The omnipresent vegan protein doesn't have to be manufactured patties or mystery "meat" loaves. Soy protein is good in plant-based diets.
Don't be put off by nutritional yeast's scientific term. The vegan community calls it "nooch"—a yellow, dormant yeast with a cheesy, umami-rich taste.
Seitan is essential to plant-based diets. Vital wheat gluten, the major protein in wheat, gives it a chewy, robust feel that mimics meat in some meals.
Whole grains add protein to any meal despite being carbohydrate sources. Many types are naturally high in protein, fiber, vitamins, and minerals.
Green veggies are less known for protein than vitamins and minerals. Protein-rich spinach, Brussels sprouts, and green peas balance your dish.
Sprouted grain bread, also sometimes called Ezekiel bread due to the popular brand name, is a whole-grain baked good that has a hefty amount of protein too.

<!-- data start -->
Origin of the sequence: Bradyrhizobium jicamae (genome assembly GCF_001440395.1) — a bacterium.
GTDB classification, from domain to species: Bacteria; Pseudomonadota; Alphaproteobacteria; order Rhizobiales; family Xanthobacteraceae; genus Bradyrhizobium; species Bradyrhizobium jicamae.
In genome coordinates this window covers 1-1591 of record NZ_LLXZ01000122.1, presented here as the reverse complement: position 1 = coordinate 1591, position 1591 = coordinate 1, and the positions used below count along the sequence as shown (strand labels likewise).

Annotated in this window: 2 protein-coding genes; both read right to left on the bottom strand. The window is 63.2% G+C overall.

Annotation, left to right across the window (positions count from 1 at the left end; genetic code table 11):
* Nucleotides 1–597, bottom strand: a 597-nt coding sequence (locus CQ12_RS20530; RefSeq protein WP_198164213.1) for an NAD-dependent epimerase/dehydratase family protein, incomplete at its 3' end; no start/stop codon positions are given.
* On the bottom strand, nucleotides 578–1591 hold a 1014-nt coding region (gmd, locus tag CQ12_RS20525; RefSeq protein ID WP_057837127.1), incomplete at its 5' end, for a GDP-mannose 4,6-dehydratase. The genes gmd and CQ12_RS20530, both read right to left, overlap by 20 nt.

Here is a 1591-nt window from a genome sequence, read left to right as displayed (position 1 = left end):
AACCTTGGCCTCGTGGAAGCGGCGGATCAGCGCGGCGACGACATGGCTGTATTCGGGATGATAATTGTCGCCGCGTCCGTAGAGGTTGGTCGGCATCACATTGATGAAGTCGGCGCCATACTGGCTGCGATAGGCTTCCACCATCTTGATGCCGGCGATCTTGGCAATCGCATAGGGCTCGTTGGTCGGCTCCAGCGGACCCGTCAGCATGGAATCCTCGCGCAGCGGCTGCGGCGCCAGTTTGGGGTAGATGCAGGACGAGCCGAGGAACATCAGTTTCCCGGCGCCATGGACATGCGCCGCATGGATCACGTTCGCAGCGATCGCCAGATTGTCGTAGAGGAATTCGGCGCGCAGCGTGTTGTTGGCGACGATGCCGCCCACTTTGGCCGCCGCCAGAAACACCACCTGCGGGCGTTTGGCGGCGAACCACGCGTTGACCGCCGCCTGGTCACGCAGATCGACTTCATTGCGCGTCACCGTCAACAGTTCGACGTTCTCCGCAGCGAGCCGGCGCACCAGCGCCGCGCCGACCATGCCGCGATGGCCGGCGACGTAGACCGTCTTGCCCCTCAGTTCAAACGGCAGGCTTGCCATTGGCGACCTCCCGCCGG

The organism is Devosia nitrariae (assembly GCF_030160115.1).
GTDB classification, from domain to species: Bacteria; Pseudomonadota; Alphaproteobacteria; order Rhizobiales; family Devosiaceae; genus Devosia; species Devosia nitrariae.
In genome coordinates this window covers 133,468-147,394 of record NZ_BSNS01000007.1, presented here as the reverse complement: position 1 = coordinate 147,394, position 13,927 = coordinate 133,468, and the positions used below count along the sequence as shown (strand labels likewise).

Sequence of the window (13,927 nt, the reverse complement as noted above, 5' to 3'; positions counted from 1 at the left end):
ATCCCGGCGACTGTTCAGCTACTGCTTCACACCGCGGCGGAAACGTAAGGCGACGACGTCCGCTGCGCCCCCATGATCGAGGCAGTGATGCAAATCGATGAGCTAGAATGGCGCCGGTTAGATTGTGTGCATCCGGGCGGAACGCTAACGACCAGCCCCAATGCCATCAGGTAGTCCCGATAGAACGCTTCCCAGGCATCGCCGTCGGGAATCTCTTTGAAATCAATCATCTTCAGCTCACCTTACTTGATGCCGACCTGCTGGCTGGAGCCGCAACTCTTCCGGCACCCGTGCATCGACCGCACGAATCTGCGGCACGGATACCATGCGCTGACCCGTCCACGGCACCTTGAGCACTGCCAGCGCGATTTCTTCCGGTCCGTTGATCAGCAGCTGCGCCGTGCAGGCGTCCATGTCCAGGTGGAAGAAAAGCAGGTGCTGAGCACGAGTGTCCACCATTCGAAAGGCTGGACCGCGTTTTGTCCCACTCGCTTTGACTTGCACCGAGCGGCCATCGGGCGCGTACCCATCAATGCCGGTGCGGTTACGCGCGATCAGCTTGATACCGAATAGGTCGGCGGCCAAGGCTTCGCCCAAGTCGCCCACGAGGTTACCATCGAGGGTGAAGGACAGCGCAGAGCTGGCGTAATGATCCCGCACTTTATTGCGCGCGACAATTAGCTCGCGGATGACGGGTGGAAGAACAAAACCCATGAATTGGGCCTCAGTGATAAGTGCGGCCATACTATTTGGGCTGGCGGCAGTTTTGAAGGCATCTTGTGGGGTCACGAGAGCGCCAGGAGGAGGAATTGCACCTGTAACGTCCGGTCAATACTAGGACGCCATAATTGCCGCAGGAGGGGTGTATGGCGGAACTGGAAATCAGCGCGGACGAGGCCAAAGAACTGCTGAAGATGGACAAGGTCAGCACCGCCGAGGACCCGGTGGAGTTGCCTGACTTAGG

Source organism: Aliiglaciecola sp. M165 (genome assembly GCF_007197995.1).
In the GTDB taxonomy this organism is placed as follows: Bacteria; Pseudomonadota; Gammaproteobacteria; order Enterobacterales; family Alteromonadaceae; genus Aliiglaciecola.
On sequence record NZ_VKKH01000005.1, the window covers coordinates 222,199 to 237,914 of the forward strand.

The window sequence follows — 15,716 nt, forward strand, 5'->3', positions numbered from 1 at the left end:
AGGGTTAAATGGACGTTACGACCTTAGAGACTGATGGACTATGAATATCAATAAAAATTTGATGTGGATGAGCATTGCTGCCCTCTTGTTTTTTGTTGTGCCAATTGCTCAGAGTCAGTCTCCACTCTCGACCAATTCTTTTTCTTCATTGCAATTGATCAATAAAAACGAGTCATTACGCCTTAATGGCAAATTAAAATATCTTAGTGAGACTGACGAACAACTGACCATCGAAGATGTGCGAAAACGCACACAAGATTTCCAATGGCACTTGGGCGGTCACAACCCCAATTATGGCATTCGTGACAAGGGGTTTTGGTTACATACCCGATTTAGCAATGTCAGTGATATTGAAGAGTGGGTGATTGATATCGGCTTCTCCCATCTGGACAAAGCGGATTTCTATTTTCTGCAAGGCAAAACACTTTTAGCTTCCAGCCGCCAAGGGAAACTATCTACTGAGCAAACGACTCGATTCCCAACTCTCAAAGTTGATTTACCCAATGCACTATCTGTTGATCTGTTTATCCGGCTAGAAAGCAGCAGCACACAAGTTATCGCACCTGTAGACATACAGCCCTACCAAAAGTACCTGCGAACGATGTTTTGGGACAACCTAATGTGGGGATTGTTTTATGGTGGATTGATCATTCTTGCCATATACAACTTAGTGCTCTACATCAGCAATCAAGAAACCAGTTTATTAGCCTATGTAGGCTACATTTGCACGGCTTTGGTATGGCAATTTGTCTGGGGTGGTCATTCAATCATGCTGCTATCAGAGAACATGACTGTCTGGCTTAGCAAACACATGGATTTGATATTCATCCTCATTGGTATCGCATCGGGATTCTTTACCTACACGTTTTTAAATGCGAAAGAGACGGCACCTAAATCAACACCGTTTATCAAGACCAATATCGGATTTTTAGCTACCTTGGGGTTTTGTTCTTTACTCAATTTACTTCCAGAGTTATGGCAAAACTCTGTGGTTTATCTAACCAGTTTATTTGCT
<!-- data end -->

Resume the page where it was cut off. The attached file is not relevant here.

Due to their harmful forms, potatoes are healthy. The USDA says a large russet potato with the skin has 8 grams of protein, more potassium than a banana, and fiber.
Many plant-based cuisines use beans, a cheap way for vegans to gain more protein. Beans and lentils are protein powerhouses.
Seeds aren't simply for birds. Vegans can get protein and fiber from seeds like sesame seeds in tahini and flax seeds in oatmeal or bread.
A plant-based pantry needs a selection of easy-to-eat and prepare nuts. The American Heart Association recommends 1.5 ounces of nuts or 2 tablespoons of nut butter several times a week.